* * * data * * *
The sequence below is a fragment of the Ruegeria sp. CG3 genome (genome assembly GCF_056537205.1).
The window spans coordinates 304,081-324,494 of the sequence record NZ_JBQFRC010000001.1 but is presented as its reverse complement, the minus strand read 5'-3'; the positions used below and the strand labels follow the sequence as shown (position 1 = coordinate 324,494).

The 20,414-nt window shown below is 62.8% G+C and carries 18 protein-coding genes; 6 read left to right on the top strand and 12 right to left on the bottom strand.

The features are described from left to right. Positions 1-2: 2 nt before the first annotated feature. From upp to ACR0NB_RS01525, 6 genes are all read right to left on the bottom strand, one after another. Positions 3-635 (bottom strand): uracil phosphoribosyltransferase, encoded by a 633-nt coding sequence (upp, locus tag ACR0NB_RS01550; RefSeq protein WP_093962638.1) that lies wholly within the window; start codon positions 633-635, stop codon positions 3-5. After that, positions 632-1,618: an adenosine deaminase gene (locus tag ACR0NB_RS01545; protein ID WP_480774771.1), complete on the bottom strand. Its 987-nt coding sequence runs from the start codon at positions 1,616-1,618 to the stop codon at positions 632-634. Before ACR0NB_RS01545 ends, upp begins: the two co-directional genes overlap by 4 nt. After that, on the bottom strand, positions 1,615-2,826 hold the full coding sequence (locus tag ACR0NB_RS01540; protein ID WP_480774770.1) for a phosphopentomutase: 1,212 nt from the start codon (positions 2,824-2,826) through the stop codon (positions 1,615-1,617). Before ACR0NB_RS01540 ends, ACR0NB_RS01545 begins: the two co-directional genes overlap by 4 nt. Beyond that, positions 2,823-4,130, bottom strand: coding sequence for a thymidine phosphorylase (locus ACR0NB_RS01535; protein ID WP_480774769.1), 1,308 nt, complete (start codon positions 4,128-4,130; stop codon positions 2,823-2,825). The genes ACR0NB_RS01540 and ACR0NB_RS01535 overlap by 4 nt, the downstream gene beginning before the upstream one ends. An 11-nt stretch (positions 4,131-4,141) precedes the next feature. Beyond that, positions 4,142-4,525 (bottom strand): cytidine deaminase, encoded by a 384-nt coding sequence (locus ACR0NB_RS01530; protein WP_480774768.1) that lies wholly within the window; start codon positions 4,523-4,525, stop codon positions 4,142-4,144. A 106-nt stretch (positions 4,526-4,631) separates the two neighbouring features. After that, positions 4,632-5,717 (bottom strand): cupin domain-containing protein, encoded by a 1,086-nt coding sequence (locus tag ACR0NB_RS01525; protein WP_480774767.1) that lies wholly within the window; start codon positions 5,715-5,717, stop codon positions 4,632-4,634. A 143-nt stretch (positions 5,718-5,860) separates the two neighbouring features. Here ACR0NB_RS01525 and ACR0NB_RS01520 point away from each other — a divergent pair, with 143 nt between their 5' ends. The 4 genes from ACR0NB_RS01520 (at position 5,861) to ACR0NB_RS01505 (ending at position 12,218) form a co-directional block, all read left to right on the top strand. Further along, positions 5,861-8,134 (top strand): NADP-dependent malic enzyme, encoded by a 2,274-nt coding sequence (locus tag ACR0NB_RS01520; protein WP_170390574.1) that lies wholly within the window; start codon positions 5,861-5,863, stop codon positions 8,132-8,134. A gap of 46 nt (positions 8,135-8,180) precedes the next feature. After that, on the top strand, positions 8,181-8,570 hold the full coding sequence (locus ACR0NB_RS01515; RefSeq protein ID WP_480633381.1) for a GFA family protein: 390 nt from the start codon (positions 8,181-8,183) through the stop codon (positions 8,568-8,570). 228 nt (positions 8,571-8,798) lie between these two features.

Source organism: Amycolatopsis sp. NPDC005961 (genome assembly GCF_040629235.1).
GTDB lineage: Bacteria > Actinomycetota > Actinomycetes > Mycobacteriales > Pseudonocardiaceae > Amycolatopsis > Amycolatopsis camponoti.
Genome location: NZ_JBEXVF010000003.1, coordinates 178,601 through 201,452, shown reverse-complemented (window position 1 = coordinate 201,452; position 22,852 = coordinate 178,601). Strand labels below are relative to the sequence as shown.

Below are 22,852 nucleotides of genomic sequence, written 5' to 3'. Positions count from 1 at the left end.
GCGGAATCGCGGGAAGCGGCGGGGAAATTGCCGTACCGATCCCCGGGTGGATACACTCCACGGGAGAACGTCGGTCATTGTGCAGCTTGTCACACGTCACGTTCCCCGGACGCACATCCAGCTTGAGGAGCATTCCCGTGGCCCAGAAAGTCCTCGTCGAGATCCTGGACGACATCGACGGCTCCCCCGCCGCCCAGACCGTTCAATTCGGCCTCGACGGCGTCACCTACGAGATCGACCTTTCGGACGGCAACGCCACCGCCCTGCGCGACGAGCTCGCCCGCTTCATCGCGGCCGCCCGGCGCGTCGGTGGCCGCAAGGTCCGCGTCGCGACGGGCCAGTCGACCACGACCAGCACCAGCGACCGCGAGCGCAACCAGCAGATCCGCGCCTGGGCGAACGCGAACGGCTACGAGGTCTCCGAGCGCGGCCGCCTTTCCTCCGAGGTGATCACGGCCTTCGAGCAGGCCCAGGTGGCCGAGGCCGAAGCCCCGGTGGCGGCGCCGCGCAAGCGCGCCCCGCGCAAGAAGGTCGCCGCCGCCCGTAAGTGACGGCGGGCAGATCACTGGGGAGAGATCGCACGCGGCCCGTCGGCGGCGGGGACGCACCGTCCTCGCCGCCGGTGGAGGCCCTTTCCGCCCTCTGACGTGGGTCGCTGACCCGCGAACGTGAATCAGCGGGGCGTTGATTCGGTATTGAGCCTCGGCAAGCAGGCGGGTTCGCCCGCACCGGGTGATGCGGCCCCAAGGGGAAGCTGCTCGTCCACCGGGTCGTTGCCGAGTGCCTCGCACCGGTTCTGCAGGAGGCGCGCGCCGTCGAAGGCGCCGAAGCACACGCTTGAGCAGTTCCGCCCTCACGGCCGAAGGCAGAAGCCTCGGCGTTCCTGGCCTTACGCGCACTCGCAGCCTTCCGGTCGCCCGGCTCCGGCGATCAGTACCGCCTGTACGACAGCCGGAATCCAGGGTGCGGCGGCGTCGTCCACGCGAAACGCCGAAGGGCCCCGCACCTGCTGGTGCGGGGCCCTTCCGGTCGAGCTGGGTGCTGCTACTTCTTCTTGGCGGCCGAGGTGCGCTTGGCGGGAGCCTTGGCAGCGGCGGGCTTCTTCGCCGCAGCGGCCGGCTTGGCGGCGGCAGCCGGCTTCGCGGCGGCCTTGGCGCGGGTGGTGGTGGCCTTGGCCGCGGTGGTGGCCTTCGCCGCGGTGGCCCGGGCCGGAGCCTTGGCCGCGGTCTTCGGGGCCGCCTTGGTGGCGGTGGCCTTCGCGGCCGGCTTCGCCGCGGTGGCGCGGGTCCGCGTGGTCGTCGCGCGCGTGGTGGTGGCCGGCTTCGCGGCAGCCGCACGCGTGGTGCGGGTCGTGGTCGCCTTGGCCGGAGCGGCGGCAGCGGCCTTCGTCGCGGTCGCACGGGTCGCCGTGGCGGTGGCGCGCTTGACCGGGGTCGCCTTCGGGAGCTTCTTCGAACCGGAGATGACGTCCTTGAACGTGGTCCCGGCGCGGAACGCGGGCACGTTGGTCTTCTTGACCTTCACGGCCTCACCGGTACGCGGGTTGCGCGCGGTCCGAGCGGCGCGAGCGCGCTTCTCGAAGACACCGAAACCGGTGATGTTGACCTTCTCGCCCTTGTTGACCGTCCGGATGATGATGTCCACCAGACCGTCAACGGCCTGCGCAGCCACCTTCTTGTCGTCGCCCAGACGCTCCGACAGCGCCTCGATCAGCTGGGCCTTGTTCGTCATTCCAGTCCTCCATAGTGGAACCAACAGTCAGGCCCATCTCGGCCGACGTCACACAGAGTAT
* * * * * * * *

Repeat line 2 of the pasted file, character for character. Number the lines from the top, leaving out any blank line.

The window spans coordinates 304,081-324,494 of the sequence record NZ_JBQFRC010000001.1 but is presented as its reverse complement, the minus strand read 5'-3'; the positions used below and the strand labels follow the sequence as shown (position 1 = coordinate 324,494).